Zindabad Shyamji

Not uncle alone, a dear, dear friend – and that is how he will remain, with me. Always!



In what is surely one of the most moving portrayals of the trauma that seeped inside the very being of the one cast out, umbilical cord crudely severed, consigned to the fate of being the undead rather than the living – Shyam Kaul talked about the Chinar tree he had left behind at home while he was left with no home. That this haunting piece appeared some years back as a newspaper article meant that it was classified as journalism in our regimented understanding , but to me it was fine literature – as fine as any I had read. It was by no means the only specimen. There were many more, some uncut but diamonds still. Shyam Kaul had the rare gift of seeing the most mundane of things with the sensitivity of a poet, as also the quality of being ‘passionless’ about the most sensitive of subjects – both these with  enviable simultaneity.
Shyamji, as he was fondly called by his very many friends from all walks of life, was a man of great charm. If one were to look for an expression that could describe him it would have to be the French ‘joie de vivre’ – he was so full of it, the joy of life. And yet, there was gravitas in every word he wrote, and also nuanced understanding. His professional and social life is already chronicled and is in the public domain but the milieu he was part of, and indeed made up in part, needs a bit of contextualizing.  Shyamji brought up the rearguard of a remarkable generation of people – the renaissance generation. Great intellectual ferment, curiosity and creativity were the distinguishing markers of this generation. It was the generation that had made the leap of faith from the reservoir of tradition to the ocean of inquiry, the horizon without horizon, and somehow managed to be in both places at the same time. These people had been witness to the momentous forties and tumultuous fifties and had gone on to craft the world of the sixties and seventies around them, the period of consolidation and enrichment.  As they were preparing to hand the baton on to the next generation, their whole world imploded and came crashing down all around them.
Cherished values, greatly regarded relationships, carefully nursed dreams – all these lay in shambles. Those of this generation that passed on before the civilizational breach had perhaps the better deal because the younger lot – the rearguard as it were – had to cope with the most soul destroying experiences. Everything that meant something, indeed life itself, came apart and they were powerless to do anything about it.  It is in this background that the equanimity Shyamji exhibited in his private and public life shone through like a reassuring beacon in a dark and stormy night on high seas. Somehow, one would occasionally glimpse behind that equanimity the pain of a warrior rendered hors de combat, but the moment was always fleeting.  Never the one to shy away from discussing the most controversial of things he would manage to retain perspective. His take was devoid of stridency, tone measured and thoughts well calibrated. There was no rancour, no bitterness and no ‘living in the past’ in his considerable post-exodus writings but that did not stop him from plain speaking. He earned the respect of his professional peers as well as the political class (with which his writing put him in a generally adversarial position) mainly through his unsparing honesty and professional integrity.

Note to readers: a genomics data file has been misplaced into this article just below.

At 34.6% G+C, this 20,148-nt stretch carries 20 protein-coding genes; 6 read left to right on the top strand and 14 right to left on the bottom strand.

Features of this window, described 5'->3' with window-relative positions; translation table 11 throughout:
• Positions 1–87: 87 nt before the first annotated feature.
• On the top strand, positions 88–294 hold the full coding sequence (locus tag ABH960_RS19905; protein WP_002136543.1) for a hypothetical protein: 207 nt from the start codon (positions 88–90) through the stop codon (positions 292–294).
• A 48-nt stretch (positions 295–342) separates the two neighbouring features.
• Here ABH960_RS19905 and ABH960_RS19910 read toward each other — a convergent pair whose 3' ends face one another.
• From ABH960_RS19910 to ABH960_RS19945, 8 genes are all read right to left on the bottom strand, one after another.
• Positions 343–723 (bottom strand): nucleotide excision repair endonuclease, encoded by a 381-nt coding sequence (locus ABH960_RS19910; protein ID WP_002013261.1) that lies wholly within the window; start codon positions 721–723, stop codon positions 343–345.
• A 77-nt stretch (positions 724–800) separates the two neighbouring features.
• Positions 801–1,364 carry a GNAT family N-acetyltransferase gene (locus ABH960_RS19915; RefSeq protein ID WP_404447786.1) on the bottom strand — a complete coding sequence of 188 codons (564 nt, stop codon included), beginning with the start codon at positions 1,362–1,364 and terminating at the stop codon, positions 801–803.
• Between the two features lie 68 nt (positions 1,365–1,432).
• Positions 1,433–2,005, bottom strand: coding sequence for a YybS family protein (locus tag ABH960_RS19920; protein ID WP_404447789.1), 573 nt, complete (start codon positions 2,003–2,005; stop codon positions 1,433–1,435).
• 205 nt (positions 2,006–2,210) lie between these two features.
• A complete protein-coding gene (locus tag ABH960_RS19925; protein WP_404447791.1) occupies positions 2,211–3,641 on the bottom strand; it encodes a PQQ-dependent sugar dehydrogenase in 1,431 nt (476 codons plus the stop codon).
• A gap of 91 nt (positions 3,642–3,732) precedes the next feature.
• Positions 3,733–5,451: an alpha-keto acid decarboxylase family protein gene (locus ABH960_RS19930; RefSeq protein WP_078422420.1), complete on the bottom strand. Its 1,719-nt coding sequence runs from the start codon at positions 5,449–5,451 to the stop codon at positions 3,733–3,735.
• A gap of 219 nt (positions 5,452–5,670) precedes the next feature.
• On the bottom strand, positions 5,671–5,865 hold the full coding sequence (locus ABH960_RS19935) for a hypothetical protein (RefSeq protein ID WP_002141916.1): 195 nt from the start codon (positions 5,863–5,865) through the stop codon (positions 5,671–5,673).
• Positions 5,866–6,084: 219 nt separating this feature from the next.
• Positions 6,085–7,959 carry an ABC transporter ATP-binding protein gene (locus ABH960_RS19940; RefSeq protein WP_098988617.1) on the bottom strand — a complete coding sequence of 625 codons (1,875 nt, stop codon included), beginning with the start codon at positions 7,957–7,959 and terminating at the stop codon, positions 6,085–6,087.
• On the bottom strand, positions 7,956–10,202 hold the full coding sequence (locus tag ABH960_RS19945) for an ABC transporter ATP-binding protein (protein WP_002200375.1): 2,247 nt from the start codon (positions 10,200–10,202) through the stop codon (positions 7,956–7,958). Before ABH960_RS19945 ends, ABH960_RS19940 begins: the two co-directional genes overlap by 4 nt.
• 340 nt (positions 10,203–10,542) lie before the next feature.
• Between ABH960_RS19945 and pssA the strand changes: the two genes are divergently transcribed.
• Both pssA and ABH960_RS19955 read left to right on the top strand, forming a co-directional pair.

Shyamji could walk into a room and light it up. Even the thickest pall of gloom would be lifted, the most sombre of moments lightened. Today, when I am confronted with one such sombre moment of my own I don’t have his reassuring presence around to help me cope with it. I will have to manage on my own, with the help of Father Time. Many years after my mother passed on Shyamji once told me that she used to address him as ‘Shyamulu’ when they were kids – he was her younger cousin brother after all. For me he was always more of an older friend, not uncle alone.  A dear, dear friend – and that is how he will remain, with me.

Lastupdate on : Tue, 8 Jan 2013 21:30:00 Makkah time
Lastupdate on : Tue, 8 Jan 2013 18:30:00 GMT
Lastupdate on : Wed, 9 Jan 2013 00:00:00 IST

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